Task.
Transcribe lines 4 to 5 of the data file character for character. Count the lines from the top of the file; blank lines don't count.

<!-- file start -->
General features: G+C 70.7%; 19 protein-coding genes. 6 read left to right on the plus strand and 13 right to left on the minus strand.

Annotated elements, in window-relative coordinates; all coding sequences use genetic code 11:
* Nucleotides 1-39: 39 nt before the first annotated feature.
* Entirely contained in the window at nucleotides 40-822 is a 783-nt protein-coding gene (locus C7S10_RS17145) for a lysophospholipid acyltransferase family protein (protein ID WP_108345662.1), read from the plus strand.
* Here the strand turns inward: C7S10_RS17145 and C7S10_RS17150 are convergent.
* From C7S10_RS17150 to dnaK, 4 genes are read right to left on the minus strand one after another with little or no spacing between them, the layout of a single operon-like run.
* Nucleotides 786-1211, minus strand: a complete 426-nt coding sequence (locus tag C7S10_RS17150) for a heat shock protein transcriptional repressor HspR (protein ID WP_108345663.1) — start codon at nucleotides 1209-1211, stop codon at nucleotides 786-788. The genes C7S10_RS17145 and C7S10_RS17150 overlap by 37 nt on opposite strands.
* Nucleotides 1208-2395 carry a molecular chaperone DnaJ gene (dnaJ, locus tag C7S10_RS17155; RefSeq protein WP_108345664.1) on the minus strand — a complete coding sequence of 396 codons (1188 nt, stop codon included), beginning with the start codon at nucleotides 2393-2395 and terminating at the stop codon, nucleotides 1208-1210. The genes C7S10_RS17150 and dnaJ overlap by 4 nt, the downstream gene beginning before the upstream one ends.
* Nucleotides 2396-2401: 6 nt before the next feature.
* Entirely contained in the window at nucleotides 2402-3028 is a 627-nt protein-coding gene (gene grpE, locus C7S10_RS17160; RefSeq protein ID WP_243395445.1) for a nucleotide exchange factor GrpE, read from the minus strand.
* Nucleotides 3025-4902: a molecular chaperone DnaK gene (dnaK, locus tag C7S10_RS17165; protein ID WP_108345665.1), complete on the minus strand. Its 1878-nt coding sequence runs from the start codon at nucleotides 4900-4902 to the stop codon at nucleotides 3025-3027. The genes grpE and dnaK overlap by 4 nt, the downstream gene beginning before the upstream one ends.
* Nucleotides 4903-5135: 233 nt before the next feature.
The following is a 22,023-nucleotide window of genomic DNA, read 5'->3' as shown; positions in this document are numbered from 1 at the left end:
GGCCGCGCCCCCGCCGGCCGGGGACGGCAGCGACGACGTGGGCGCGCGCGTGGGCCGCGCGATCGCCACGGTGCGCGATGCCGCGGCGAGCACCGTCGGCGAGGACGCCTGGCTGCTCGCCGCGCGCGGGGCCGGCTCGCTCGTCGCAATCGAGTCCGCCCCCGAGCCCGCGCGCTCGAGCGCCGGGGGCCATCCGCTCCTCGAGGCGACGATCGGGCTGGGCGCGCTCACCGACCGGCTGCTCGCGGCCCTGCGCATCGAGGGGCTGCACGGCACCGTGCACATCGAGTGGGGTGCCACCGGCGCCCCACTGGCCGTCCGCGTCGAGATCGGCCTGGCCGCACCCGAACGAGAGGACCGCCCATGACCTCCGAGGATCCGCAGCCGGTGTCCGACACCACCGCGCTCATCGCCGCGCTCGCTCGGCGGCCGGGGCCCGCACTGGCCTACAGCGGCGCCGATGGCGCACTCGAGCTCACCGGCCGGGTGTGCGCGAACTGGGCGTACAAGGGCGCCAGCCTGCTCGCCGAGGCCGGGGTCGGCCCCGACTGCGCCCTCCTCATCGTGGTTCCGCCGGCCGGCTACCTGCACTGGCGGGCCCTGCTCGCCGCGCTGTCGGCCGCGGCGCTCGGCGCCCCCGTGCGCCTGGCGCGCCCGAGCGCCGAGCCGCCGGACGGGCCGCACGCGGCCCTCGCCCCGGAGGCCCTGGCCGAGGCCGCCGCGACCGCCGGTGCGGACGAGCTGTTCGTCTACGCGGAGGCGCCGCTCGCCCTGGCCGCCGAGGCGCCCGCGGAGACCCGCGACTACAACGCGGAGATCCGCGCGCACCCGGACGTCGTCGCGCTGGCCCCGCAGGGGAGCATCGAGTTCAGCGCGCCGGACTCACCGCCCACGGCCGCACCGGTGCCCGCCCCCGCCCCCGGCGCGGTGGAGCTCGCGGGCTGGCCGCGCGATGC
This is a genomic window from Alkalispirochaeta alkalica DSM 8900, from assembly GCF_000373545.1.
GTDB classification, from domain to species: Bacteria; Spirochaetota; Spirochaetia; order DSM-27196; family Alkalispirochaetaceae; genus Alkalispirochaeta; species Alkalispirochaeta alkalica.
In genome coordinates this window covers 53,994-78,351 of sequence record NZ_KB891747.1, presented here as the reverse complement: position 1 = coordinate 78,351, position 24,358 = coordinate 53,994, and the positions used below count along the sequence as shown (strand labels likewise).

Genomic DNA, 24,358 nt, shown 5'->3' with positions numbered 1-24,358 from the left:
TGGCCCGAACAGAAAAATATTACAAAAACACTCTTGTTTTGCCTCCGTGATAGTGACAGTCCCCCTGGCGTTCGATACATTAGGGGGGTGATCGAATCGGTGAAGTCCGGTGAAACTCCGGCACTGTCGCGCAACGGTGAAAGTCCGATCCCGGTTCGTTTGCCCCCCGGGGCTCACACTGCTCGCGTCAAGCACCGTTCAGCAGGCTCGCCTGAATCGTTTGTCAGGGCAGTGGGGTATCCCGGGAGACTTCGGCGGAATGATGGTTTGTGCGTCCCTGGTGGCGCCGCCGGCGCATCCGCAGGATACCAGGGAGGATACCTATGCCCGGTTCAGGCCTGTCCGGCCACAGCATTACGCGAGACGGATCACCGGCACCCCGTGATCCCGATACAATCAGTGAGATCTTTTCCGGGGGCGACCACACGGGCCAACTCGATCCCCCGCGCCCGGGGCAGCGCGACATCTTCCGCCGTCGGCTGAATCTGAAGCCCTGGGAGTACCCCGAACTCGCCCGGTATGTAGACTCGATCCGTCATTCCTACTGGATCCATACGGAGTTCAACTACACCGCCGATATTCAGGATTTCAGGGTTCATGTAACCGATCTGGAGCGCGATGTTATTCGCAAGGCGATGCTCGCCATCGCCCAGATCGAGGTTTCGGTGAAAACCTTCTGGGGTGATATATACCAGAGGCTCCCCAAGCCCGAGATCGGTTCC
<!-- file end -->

* Entirely contained in the window at nucleotides 40-822 is a 783-nt protein-coding gene (locus C7S10_RS17145) for a lysophospholipid acyltransferase family protein (protein ID WP_108345662.1), read from the plus strand.
* Here the strand turns inward: C7S10_RS17145 and C7S10_RS17150 are convergent.